DROPS Alpaca
DROPS Alpaca
100% Alpaca
from 3.40 $ /50g
Get the yarn to make this pattern from 10.20$.

The yarn cost is calculated from the pattern’s smallest size and the yarn’s cheapest product type. Looking for an even better price? You might find it on the DROPS Deals!

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Bellflower Dress

Knitted dress for babies and children in DROPS Alpaca. The piece is worked top down, with round yoke and lace pattern. Sizes 0 - 4 years.

DROPS Baby 43-11
DROPS Design: Pattern z-111-by
Yarn group A
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SIZES:
0/1 - 1/3 - 6/9 - 12/18 months (2 - 3/4 years)
Child’s height in cm:
48/52 - 56/62 - 68/74 - 80/86 (92 - 98/104)
Child’s height in feet:
1ft/1ft8 - 1ft 10/2ft - 2ft3/2ft5 - 2ft7/2ft9 (3ft – 3ft3/3ft5)

Finished measurements:
Chest measurements: 48-52-54-60 (66-68) cm = 19"-20½"-21¼"-23⅝" (26"-26¾")
Full length: 36-40-44-48 (50-54) cm = 14¼"-15¾"-17¼"-19" (19¾"-21¼")
All measurements in charts are in cm.

MATERIALS:
DROPS ALPACA from Garnstudio (belongs to yarn group A)
150-150-200-200 (200-250) g color 4010, light lavender

DROPS BUTTONS NO 600: 2 items in all sizes.

NEEDLES:
DROPS CIRCULAR NEEDLE SIZE 3 MM = US 2.5: Length 40 cm = 16" and 60-60-60-80-(80-80) cm = 24"-24"-24"-32"-(32"-32").
DROPS CIRCULAR NEEDLE SIZE 2.5 MM = US 1.5: Length 40 cm = 16".
DROPS DOUBLE POINTED NEEDLES SIZE 3 MM = US 2.5.
DROPS DOUBLE POINTED NEEDLES SIZE 2.5 MM = US 1.5.
The technique MAGIC LOOP can be used – you then only need circular needle of 80 cm = 32" in each size.

KNITTING GAUGE:
24 stitches in width and 32 rows in height with stockinette stitch = 10 x 10 cm = 4" x 4".
NOTE: Needle size is only a guide. If you get too many stitches on 10 cm = 4", change to a larger needle size. If you get too few stitches on 10 cm = 4", change to a smaller needle size.

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Alternative Yarn – See how to change yarns here
Yarn Groups A to F – Use the same pattern and change the yarn here
Yarn usage using an alternative yarn – Use our yarn converter here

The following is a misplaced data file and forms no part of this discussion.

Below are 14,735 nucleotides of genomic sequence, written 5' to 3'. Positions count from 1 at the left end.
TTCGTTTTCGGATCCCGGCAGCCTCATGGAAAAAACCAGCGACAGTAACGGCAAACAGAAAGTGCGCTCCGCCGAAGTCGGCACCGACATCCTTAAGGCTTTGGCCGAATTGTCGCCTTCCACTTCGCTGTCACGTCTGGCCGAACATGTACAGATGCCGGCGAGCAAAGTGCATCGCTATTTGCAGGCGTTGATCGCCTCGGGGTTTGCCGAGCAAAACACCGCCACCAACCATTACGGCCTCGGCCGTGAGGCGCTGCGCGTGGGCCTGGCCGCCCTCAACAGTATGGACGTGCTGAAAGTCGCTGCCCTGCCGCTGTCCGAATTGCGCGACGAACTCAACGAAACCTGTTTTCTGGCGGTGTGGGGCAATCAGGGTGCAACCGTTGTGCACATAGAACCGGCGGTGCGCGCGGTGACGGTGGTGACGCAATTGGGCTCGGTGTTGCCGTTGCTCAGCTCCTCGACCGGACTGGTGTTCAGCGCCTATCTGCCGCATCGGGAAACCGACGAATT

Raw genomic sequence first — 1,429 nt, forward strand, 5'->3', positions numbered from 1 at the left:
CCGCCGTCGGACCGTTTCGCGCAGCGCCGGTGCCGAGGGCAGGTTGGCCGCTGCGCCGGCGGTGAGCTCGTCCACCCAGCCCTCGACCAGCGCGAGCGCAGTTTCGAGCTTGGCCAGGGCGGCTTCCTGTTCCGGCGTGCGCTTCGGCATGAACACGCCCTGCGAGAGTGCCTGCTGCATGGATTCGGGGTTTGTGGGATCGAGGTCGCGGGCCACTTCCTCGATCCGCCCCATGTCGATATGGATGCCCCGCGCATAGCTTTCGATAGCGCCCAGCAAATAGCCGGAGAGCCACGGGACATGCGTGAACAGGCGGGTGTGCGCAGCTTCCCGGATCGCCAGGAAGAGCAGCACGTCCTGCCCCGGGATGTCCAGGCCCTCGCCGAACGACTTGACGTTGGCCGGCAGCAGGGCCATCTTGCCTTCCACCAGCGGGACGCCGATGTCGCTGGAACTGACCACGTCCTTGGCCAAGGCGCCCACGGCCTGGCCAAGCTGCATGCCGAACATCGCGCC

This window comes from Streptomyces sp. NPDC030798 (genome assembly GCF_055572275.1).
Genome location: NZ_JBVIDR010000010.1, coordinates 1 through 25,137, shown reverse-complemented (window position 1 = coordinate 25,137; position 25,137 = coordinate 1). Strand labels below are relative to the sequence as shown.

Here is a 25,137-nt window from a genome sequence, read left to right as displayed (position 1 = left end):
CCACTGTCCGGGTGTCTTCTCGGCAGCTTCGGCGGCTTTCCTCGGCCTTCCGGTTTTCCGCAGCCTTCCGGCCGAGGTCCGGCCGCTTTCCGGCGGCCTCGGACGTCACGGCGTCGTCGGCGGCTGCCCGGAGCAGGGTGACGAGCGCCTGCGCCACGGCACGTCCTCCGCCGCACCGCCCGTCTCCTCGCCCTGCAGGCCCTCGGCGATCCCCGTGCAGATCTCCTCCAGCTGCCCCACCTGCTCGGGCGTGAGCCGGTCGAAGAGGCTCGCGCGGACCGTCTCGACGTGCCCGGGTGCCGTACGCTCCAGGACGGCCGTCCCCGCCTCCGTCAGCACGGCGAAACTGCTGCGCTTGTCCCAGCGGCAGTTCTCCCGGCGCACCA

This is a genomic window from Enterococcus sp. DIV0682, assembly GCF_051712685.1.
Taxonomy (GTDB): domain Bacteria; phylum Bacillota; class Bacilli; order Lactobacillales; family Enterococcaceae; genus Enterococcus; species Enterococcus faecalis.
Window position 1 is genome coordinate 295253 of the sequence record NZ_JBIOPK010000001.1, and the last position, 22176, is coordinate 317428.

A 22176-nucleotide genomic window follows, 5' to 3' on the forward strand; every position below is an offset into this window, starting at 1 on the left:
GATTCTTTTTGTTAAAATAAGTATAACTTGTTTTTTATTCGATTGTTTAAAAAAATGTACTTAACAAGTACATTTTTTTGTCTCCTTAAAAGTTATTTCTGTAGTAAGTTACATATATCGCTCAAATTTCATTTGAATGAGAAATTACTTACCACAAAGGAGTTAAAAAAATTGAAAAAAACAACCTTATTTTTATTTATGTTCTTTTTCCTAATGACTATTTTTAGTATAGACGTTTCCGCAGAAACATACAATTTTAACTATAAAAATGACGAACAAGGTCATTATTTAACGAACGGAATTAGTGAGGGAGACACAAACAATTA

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DROPS Alpaca
DROPS Alpaca
100% Alpaca
from 3.40 $ /50g
Get the yarn to make this pattern from 10.20$.

The yarn cost is calculated from the pattern’s smallest size and the yarn’s cheapest product type. Looking for an even better price? You might find it on the DROPS Deals!

Pattern instructions

NOTE: This pattern is written in American English. All measurements in charts are in cm. For conversion from inches to cm - click here. There are different terms for crocheting in American and British English. If this pattern includes crochet, click for "crochet terms" here. For this pattern in British English, please click here.
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EXPLANATIONS FOR THE PATTERN:

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RIDGE/GARTER STITCH (worked back and forth):
Knit all rows.
1 ridge = knit 2 rows.

PATTERN:
See diagrams A.1 to A.6. Choose diagram for your size. The diagrams show all rows in the pattern from the right side.

INCREASE TIP (for skirt):
Increase alternately before and after each marker (i.e. the first increase is before each marker, the second after each marker, etc.).
INCREASE 1 STITCH BEFORE EACH MARKER:
Work until there is 1 stitch left before the marker, make 1 yarn over.
INCREASE 1 STITCH AFTER EACH MARKER:
Work to the marker, make 1 yarn over.
On the next round knit the yarn overs twisted to avoid holes.
Then work the new stitches in stockinette stitch.

BUTTONHOLES:
Work the buttonholes on the left band (when the garment is worn). Work from the right side inside 1 stitch as follows: Knit 1, knit 2 together, make 1 yarn over. On the next row (wrong side), knit the yarn over to leave a hole.
The first buttonhole is worked when the piece measures 1½-2 cm = ½"-¾". The second buttonhole when the piece measures 5-6 cm = 2"-2⅜".

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START THE PIECE HERE:

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DRESS – SHORT OVERVIEW OF THE PIECE:
The piece is worked top down, back and forth until the split is finished mid-back. Then you continue in the round. The yoke is divided for the skirt and sleeve-edges and the skirt is continued in the round. The sleeve edges are worked in the round with double pointed needles.

NECK:
Cast on 71-77-83-89 (95-95) stitches with circular needle size 2.5 MM = US 1.5 and DROPS Alpaca.
Work 5 stitches in GARTER STITCH – read description above, * knit 1, purl 2 *, work from *-* until there are 6 stitches left, knit 1 and 5 stitches in garter stitch.
Work this rib back and forth for 1 cm = ⅜". Change to circular needle size 3 MM = US 2.5.

YOKE:
Work the next row from the right side as follows:
5 stitches in garter stitch, A.1, work A.2 20-22-24-26 (28-28) times and 5 stitches in garter stitch. Work the BUTTONHOLES – read description above.
When A.1 and A.2 have been worked in height there are 131-143-155-167 (179-179) stitches.
The piece measures approx. 3-3-3-4-4-4 cm = 1⅛"-1⅛"-1⅛"-1½"-1½"-1½".
Continue with pattern as follows:
5 stitches in garter stitch, A.3, work A.4 19-21-23-25 (27-27) times, A.5 and 5 stitches in garter stitch.
REMEMBER THE KNITTING GAUGE! On the last row in A.3 to A.5 increase 0-0-0-0 (0-10) stitches evenly spaced.
When A.3 to A.5 have been worked in height there are 191-209-227-245 (263-273) stitches.
The piece measures approx. 10-10-10-12-12-12 cm = 4"-4"-4"-4¾"-4¾"-4¾".
On the next row from the right side, bind off the first 5 stitches and knit to the end of the row = 186-204-222-240 (258-268) stitches.